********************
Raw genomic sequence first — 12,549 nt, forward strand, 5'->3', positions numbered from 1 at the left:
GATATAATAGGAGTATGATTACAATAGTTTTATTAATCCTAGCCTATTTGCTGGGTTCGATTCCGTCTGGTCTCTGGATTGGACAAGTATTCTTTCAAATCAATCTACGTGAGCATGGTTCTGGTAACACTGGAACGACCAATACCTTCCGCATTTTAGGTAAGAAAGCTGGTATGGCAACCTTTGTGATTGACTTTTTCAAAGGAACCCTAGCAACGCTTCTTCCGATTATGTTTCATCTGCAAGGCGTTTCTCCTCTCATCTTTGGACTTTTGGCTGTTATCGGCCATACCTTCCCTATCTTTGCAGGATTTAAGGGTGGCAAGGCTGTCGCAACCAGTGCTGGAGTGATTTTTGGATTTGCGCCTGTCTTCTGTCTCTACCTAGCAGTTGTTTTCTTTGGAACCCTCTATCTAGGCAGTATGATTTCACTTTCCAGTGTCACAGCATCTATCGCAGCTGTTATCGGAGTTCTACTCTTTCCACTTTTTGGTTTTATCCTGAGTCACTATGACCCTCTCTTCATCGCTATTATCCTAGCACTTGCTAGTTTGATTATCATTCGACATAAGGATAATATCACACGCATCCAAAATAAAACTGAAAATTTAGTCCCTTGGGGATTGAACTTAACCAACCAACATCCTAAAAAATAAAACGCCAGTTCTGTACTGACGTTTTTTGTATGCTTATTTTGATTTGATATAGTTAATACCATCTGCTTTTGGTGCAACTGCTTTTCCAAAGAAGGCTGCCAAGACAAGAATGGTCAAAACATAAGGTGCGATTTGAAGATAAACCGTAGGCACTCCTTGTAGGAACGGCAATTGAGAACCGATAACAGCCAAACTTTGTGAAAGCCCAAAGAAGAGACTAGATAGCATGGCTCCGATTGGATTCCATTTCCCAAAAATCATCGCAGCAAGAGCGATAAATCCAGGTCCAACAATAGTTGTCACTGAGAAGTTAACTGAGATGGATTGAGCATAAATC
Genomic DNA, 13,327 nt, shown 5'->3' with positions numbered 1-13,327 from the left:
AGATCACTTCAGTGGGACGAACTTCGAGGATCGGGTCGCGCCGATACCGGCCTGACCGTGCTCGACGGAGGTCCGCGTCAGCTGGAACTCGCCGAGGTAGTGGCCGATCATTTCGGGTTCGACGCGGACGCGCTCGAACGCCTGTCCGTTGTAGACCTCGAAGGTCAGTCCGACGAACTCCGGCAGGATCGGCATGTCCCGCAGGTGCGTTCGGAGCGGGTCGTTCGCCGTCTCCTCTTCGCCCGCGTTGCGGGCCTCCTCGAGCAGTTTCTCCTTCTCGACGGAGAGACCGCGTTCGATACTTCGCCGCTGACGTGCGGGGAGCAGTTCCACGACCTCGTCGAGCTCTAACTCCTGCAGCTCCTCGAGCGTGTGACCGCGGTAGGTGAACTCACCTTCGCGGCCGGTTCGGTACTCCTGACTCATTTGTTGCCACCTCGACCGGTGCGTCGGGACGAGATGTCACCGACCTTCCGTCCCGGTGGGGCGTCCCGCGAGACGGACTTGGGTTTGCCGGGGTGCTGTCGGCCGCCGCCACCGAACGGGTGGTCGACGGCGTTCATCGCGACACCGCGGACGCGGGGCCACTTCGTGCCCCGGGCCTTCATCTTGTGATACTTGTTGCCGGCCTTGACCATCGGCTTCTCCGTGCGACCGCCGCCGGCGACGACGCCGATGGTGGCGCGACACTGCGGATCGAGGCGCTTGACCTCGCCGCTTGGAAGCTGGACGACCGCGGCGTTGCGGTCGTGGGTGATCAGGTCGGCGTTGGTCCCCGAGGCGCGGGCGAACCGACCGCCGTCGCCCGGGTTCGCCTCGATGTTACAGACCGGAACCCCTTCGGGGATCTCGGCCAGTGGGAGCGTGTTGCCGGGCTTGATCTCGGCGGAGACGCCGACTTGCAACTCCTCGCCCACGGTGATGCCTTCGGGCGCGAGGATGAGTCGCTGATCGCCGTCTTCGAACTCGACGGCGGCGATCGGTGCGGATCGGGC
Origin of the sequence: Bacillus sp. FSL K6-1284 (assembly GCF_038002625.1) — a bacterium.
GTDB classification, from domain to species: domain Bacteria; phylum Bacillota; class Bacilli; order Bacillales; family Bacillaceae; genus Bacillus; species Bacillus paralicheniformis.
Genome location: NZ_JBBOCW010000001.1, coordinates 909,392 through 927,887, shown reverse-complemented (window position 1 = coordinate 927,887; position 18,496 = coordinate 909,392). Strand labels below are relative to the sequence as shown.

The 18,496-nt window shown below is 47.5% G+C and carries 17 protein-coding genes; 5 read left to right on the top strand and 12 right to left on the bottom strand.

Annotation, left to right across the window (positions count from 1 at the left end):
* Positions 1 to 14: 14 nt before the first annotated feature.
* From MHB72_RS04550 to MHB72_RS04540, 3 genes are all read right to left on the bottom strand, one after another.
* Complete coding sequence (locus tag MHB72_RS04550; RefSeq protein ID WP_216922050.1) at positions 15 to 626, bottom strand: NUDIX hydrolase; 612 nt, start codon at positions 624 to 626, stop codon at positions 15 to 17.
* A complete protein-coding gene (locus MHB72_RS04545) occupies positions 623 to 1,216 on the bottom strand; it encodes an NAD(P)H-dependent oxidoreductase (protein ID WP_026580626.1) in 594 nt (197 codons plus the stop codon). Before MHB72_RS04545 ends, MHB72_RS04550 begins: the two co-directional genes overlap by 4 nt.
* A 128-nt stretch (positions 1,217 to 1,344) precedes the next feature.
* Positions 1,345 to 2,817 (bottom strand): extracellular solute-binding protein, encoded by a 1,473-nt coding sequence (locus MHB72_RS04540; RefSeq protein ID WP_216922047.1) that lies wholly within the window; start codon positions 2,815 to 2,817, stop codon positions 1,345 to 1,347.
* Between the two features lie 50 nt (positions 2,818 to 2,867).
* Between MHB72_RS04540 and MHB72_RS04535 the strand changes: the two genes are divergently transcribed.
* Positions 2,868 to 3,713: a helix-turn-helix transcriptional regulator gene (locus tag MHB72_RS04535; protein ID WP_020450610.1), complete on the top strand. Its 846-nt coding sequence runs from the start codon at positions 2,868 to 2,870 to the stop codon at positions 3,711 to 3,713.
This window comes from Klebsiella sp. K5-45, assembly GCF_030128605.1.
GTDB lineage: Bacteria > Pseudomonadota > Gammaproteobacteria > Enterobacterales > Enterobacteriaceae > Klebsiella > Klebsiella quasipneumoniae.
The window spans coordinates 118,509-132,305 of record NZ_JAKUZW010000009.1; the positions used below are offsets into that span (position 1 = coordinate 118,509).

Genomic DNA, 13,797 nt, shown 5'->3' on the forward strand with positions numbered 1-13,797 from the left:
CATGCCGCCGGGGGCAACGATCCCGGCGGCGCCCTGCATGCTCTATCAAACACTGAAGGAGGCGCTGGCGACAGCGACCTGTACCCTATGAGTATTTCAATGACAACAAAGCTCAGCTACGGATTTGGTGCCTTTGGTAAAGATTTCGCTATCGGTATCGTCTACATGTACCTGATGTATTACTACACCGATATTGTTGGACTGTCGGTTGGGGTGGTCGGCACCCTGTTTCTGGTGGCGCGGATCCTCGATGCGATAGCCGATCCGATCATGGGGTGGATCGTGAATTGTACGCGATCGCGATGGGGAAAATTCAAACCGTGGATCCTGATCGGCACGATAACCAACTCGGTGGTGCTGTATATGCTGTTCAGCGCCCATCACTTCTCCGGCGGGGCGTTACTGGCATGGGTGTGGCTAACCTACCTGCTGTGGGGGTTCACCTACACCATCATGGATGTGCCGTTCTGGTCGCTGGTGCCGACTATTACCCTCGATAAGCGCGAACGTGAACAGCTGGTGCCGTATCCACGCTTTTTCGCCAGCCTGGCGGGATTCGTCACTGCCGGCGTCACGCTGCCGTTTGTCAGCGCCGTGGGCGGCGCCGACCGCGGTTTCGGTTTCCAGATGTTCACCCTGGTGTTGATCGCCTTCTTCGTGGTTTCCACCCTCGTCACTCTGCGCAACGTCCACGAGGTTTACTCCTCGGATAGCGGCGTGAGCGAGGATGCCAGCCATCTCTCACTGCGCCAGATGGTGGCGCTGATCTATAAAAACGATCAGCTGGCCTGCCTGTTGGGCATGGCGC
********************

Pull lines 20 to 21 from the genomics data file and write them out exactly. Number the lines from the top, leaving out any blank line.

GTDB lineage: Bacteria > Pseudomonadota > Gammaproteobacteria > Enterobacterales > Enterobacteriaceae > Klebsiella > Klebsiella quasipneumoniae.
The window spans coordinates 118,509-132,305 of record NZ_JAKUZW010000009.1; the positions used below are offsets into that span (position 1 = coordinate 118,509).